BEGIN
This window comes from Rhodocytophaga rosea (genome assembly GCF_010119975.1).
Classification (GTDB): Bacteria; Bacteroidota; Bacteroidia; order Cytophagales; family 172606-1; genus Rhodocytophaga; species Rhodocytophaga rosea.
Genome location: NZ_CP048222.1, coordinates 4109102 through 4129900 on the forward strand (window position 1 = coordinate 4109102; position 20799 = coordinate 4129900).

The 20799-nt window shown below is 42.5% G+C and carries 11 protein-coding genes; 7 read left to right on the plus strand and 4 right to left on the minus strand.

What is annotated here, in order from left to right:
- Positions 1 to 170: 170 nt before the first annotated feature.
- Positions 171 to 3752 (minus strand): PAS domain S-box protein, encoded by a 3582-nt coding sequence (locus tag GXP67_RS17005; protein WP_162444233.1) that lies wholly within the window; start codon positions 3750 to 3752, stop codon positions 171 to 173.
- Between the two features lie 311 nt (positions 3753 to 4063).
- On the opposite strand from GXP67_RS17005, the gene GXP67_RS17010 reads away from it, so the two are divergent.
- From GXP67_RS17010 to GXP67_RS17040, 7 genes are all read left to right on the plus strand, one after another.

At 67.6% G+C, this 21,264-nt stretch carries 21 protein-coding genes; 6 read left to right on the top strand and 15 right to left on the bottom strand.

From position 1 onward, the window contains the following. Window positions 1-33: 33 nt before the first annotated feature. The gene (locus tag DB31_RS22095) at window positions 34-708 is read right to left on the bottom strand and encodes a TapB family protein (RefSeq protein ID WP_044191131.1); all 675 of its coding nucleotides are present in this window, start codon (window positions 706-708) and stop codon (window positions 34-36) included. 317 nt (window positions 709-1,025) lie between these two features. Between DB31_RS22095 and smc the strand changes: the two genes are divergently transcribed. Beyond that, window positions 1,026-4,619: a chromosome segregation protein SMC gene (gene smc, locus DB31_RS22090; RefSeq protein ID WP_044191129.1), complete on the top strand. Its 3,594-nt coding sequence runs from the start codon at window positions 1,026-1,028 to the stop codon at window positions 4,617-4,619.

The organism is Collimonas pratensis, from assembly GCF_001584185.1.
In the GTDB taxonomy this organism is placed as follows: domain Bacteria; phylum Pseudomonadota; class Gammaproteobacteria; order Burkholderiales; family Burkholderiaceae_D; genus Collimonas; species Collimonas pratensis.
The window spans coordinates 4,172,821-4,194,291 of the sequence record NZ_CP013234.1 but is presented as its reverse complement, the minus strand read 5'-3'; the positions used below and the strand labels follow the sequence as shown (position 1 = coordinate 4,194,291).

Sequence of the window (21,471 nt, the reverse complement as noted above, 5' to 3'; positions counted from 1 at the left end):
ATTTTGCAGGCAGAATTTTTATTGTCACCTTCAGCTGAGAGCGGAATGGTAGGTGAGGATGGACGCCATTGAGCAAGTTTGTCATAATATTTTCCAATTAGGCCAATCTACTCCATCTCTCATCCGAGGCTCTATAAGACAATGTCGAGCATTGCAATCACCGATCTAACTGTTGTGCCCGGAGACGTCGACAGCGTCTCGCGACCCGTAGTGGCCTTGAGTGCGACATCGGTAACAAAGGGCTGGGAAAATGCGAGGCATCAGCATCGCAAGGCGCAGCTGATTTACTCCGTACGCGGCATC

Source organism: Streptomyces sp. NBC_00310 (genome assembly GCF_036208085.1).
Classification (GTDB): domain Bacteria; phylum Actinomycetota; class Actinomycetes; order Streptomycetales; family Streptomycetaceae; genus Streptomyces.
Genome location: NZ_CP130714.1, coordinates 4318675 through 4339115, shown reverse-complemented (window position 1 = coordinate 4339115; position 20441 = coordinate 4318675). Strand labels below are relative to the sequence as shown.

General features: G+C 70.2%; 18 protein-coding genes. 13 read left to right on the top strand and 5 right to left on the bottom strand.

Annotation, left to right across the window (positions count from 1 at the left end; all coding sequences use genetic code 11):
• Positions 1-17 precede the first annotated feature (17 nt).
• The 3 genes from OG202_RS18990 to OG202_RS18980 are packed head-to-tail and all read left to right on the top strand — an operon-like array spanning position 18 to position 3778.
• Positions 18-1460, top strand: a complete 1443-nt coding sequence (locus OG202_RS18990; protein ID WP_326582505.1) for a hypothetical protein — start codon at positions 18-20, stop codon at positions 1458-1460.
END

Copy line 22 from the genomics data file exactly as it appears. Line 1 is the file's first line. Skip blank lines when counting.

Annotation, left to right across the window (positions count from 1 at the left end; all coding sequences use genetic code 11):